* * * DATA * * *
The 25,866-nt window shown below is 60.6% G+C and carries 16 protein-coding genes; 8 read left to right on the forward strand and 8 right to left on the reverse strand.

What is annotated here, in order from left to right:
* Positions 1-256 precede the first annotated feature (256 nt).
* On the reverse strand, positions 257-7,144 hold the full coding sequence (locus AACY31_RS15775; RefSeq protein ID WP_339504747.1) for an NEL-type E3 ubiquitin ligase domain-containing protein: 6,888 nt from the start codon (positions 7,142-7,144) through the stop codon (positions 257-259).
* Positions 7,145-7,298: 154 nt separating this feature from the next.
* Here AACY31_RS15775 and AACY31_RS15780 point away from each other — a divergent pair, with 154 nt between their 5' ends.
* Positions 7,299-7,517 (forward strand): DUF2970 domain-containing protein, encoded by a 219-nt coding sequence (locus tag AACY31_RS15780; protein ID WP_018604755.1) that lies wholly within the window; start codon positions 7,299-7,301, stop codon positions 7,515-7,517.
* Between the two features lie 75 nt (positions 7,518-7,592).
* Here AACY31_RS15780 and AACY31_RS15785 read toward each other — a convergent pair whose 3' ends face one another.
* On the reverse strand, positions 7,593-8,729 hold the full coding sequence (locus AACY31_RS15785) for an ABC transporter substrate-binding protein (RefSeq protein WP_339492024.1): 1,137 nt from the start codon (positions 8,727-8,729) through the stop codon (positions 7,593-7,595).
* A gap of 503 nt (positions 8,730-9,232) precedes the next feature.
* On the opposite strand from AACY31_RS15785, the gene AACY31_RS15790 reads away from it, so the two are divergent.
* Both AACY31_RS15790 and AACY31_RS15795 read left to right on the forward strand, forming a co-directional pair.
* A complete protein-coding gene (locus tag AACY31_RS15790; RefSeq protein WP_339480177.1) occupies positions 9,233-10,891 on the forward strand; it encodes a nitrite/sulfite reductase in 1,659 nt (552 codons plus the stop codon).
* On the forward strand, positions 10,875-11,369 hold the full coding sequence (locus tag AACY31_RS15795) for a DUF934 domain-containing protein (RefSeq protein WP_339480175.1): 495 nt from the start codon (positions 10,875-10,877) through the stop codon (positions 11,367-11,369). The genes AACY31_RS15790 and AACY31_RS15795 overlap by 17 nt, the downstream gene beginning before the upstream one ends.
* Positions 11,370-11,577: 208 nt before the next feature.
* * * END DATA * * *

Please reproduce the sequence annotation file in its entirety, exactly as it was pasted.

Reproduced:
The 25,866-nt window shown below is 60.6% G+C and carries 16 protein-coding genes; 8 read left to right on the forward strand and 8 right to left on the reverse strand.

What is annotated here, in order from left to right:
* Positions 1-256 precede the first annotated feature (256 nt).
* On the reverse strand, positions 257-7,144 hold the full coding sequence (locus AACY31_RS15775; RefSeq protein ID WP_339504747.1) for an NEL-type E3 ubiquitin ligase domain-containing protein: 6,888 nt from the start codon (positions 7,142-7,144) through the stop codon (positions 257-259).
* Positions 7,145-7,298: 154 nt separating this feature from the next.
* Here AACY31_RS15775 and AACY31_RS15780 point away from each other — a divergent pair, with 154 nt between their 5' ends.
* Positions 7,299-7,517 (forward strand): DUF2970 domain-containing protein, encoded by a 219-nt coding sequence (locus tag AACY31_RS15780; protein ID WP_018604755.1) that lies wholly within the window; start codon positions 7,299-7,301, stop codon positions 7,515-7,517.
* Between the two features lie 75 nt (positions 7,518-7,592).
* Here AACY31_RS15780 and AACY31_RS15785 read toward each other — a convergent pair whose 3' ends face one another.
* On the reverse strand, positions 7,593-8,729 hold the full coding sequence (locus AACY31_RS15785) for an ABC transporter substrate-binding protein (RefSeq protein WP_339492024.1): 1,137 nt from the start codon (positions 8,727-8,729) through the stop codon (positions 7,593-7,595).
* A gap of 503 nt (positions 8,730-9,232) precedes the next feature.
* On the opposite strand from AACY31_RS15785, the gene AACY31_RS15790 reads away from it, so the two are divergent.
* Both AACY31_RS15790 and AACY31_RS15795 read left to right on the forward strand, forming a co-directional pair.
* A complete protein-coding gene (locus tag AACY31_RS15790; RefSeq protein WP_339480177.1) occupies positions 9,233-10,891 on the forward strand; it encodes a nitrite/sulfite reductase in 1,659 nt (552 codons plus the stop codon).
* On the forward strand, positions 10,875-11,369 hold the full coding sequence (locus tag AACY31_RS15795) for a DUF934 domain-containing protein (RefSeq protein WP_339480175.1): 495 nt from the start codon (positions 10,875-10,877) through the stop codon (positions 11,367-11,369). The genes AACY31_RS15790 and AACY31_RS15795 overlap by 17 nt, the downstream gene beginning before the upstream one ends.
* Positions 11,370-11,577: 208 nt before the next feature.